The mind’s eye

The mind’s eye

Jeff Grossman

Allen Fleishman, 59, and his wife Nancy, 57, are jubilant on the day of their son Craig’s graduation from New York University School of Law. Here the family is en route to a celebratory lunch, accompanied by Craig’s friend Mary Yates. As a corporate lawyer, Craig, 29, seems poised for a life very different from that of his father. Or is it?

Allen: I feel [my son] is a total professional, and I am not. My first job was at a Loews movie house. I worked for a dollar an hour as an usher. Later, I got a job as a bank teller for $60 a week. I worked my way up to controller of a textile company. I didn’t have the schooling, but I learned it.

In my day, it was a 45-hour week. But I had a three-hour commute. I wasn’t home until 9:30 P.M. My wife and kids would be asleep. I would look at them and miss not seeing them. Then, at 5:45 A.M. I was off again. I really didn’t know my family.

I’ve been working almost 45 years of my life, and I feel a bit tired. But I would never sit my kids down and say, “Don’t be like Daddy,” or “I want you to be better than me.” I feel secure for my son, now that he graduated law school. He has carte blanche. I didn’t have that.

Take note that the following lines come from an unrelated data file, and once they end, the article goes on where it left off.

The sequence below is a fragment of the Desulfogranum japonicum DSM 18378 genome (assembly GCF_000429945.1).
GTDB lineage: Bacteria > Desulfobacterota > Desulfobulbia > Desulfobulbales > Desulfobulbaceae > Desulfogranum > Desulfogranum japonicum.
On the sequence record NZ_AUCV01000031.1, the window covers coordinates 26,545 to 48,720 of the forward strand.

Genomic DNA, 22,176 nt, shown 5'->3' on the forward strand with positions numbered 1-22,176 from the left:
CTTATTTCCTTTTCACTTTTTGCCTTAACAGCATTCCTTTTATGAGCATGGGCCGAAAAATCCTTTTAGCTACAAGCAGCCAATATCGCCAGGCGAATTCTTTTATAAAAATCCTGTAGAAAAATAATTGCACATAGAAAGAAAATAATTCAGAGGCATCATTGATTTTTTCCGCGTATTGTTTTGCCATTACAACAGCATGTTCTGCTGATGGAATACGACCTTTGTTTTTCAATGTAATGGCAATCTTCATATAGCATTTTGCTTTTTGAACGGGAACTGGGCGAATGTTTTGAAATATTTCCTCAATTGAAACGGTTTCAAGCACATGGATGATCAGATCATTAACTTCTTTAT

Craig: My parents were always there, always engaged. When Dad was at work, we always chatted on the phone. He would ask, “What do you want me to bring you?” We didn’t grow up with very much, but if I wanted something, he’d find a way to bring it home.

When I was growing up, there was an opportunity for me to work in a store doing manual labor. And my parents said, “That’s not what you’re going to do.” I recognize all the crap my parents had to go through. And I see that I don’t have to do that. Yeah, it sucks to work back-to-back all-nighters, but the bottom line is I’m doing it now so that when the opportunity arises to do something better, I’ll be prepared for it. It’s OK to work until 3 A.M. when there’s nobody waiting for you at home, but I don’t want to be that guy at 40.

There’s always part of me that’s on the outside looking in. During law school, when I worked for former President Clinton in his New York office, one of the very first things I did was wash dishes. I remember thinking that if this is what it means to arrive, it’s pretty silly. I realized it’s no different than anywhere else. Every experience is what you make it.

COPYRIGHT 2004 Sussex Publishers, Inc.

COPYRIGHT 2004 Gale Group